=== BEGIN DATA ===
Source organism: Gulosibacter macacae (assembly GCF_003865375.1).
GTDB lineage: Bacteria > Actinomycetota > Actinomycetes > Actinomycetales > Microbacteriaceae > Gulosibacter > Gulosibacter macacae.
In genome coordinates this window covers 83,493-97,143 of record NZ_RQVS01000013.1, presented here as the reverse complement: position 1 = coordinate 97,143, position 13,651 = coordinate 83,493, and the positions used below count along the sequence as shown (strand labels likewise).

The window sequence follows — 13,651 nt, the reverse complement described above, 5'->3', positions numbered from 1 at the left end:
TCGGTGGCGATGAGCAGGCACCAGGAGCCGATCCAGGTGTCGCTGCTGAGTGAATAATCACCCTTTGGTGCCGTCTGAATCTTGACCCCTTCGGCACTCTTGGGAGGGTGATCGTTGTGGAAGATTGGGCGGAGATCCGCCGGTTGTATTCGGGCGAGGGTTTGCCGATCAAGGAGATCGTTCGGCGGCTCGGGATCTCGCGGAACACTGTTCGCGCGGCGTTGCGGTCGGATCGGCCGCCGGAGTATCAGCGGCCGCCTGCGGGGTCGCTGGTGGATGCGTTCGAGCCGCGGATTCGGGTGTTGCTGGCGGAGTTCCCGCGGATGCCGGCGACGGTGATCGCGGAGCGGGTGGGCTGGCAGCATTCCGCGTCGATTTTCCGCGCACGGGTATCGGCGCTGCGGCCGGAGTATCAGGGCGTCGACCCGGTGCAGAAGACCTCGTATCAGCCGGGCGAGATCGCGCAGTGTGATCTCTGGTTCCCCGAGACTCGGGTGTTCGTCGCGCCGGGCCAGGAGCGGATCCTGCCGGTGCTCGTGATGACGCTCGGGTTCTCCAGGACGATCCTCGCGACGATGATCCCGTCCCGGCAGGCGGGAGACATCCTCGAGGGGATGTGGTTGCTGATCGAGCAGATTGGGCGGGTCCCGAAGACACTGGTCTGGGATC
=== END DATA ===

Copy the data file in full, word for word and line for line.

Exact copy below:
Source organism: Gulosibacter macacae (assembly GCF_003865375.1).
GTDB lineage: Bacteria > Actinomycetota > Actinomycetes > Actinomycetales > Microbacteriaceae > Gulosibacter > Gulosibacter macacae.
In genome coordinates this window covers 83,493-97,143 of record NZ_RQVS01000013.1, presented here as the reverse complement: position 1 = coordinate 97,143, position 13,651 = coordinate 83,493, and the positions used below count along the sequence as shown (strand labels likewise).

The window sequence follows — 13,651 nt, the reverse complement described above, 5'->3', positions numbered from 1 at the left end:
TCGGTGGCGATGAGCAGGCACCAGGAGCCGATCCAGGTGTCGCTGCTGAGTGAATAATCACCCTTTGGTGCCGTCTGAATCTTGACCCCTTCGGCACTCTTGGGAGGGTGATCGTTGTGGAAGATTGGGCGGAGATCCGCCGGTTGTATTCGGGCGAGGGTTTGCCGATCAAGGAGATCGTTCGGCGGCTCGGGATCTCGCGGAACACTGTTCGCGCGGCGTTGCGGTCGGATCGGCCGCCGGAGTATCAGCGGCCGCCTGCGGGGTCGCTGGTGGATGCGTTCGAGCCGCGGATTCGGGTGTTGCTGGCGGAGTTCCCGCGGATGCCGGCGACGGTGATCGCGGAGCGGGTGGGCTGGCAGCATTCCGCGTCGATTTTCCGCGCACGGGTATCGGCGCTGCGGCCGGAGTATCAGGGCGTCGACCCGGTGCAGAAGACCTCGTATCAGCCGGGCGAGATCGCGCAGTGTGATCTCTGGTTCCCCGAGACTCGGGTGTTCGTCGCGCCGGGCCAGGAGCGGATCCTGCCGGTGCTCGTGATGACGCTCGGGTTCTCCAGGACGATCCTCGCGACGATGATCCCGTCCCGGCAGGCGGGAGACATCCTCGAGGGGATGTGGTTGCTGATCGAGCAGATTGGGCGGGTCCCGAAGACACTGGTCTGGGATC